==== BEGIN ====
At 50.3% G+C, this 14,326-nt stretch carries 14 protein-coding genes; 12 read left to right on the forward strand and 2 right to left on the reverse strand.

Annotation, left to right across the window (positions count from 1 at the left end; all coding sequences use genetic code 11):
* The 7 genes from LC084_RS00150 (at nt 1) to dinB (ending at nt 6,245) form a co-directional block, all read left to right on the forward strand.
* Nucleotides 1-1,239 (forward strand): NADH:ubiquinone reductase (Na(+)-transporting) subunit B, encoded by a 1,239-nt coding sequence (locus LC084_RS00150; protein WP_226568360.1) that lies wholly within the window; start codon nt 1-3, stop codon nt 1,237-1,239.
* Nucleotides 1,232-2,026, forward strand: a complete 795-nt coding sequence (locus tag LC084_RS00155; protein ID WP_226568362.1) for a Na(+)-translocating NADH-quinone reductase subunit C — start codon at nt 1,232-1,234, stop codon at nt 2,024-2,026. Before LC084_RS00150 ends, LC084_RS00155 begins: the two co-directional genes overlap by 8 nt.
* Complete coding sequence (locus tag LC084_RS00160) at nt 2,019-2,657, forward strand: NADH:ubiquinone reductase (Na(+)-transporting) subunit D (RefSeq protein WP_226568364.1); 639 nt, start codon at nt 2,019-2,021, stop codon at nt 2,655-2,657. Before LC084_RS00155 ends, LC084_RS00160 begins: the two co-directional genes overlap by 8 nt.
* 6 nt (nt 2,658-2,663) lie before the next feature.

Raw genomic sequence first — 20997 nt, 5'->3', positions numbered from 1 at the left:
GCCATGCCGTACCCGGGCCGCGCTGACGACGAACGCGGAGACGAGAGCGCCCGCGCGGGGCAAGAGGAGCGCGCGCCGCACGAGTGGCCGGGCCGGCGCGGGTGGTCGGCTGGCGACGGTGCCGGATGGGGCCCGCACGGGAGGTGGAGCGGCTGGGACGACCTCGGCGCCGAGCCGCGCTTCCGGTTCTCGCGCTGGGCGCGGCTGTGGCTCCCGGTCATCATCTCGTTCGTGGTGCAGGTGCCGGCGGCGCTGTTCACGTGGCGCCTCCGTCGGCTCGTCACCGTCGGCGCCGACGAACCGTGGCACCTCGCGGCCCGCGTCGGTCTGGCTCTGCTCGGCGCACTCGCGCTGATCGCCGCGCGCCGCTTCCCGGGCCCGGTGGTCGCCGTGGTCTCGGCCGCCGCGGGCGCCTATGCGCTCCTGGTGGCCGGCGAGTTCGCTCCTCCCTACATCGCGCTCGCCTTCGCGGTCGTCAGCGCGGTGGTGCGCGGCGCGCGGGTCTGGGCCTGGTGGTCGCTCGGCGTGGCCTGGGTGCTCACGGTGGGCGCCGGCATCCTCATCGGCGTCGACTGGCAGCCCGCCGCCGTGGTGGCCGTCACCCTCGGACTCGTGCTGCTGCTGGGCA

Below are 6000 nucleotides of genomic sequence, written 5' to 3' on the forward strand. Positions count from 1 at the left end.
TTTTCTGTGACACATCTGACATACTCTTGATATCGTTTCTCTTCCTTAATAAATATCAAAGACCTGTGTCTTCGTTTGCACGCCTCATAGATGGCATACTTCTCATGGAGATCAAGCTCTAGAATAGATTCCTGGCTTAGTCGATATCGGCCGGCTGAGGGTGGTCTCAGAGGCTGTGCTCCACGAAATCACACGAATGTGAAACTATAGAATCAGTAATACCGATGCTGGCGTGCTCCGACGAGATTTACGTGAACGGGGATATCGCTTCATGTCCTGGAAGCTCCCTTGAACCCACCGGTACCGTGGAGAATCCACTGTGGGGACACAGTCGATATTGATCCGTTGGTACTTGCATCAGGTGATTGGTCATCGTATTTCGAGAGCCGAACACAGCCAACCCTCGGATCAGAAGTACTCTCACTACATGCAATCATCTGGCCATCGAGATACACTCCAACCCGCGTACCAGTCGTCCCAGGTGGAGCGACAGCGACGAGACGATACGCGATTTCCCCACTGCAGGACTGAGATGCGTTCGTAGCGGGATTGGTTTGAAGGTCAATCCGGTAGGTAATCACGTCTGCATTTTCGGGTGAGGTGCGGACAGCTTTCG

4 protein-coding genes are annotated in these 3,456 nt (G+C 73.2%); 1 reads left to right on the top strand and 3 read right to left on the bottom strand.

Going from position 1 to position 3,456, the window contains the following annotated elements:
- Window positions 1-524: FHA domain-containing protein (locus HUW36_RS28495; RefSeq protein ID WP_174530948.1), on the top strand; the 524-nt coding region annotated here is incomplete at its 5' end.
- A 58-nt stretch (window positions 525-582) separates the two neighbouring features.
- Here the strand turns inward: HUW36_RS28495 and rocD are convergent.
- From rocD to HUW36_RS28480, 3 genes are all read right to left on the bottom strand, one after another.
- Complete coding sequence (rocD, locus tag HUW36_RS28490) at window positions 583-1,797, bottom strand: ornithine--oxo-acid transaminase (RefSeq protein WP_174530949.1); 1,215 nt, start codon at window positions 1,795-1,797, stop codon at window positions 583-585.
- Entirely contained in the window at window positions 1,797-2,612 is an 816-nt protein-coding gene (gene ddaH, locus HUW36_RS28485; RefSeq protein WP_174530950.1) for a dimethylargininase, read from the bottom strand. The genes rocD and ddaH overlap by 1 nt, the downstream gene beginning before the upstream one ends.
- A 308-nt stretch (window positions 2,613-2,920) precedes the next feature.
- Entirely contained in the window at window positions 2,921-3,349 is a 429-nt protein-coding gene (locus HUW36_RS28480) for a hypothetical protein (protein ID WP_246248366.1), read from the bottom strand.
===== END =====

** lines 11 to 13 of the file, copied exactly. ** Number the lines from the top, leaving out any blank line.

TTTTCTGTGACACATCTGACATACTCTTGATATCGTTTCTCTTCCTTAATAAATATCAAAGACCTGTGTCTTCGTTTGCACGCCTCATAGATGGCATACTTCTCATGGAGATCAAGCTCTAGAATAGATTCCTGGCTTAGTCGATATCGGCCGGCTGAGGGTGGTCTCAGAGGCTGTGCTCCACGAAATCACACGAATGTGAAACTATAGAATCAGTAATACCGATGCTGGCGTGCTCCGACGAGATTTACGTGAACGGGGATATCGCTTCATGTCCTGGAAGCTCCCTTGAACCCACCGGTACCGTGGAGAATCCACTGTGGGGACACAGTCGATATTGATCCGTTGGTACTTGCATCAGGTGATTGGTCATCGTATTTCGAGAGCCGAACACAGCCAACCCTCGGATCAGAAGTACTCTCACTACATGCAATCATCTGGCCATCGAGATACACTCCAACCCGCGTACCAGTCGTCCCAGGTGGAGCGACAGCGACGAGACGATACGCGATTTCCCCACTGCAGGACTGAGATGCGTTCGTAGCGGGATTGGTTTGAAGGTCAATCCGGTAGGTAATCACGTCTGCATTTTCGGGTGAGGTGCGGACAGCTTTCG

4 protein-coding genes are annotated in these 3,456 nt (G+C 73.2%); 1 reads left to right on the top strand and 3 read right to left on the bottom strand.

Going from position 1 to position 3,456, the window contains the following annotated elements: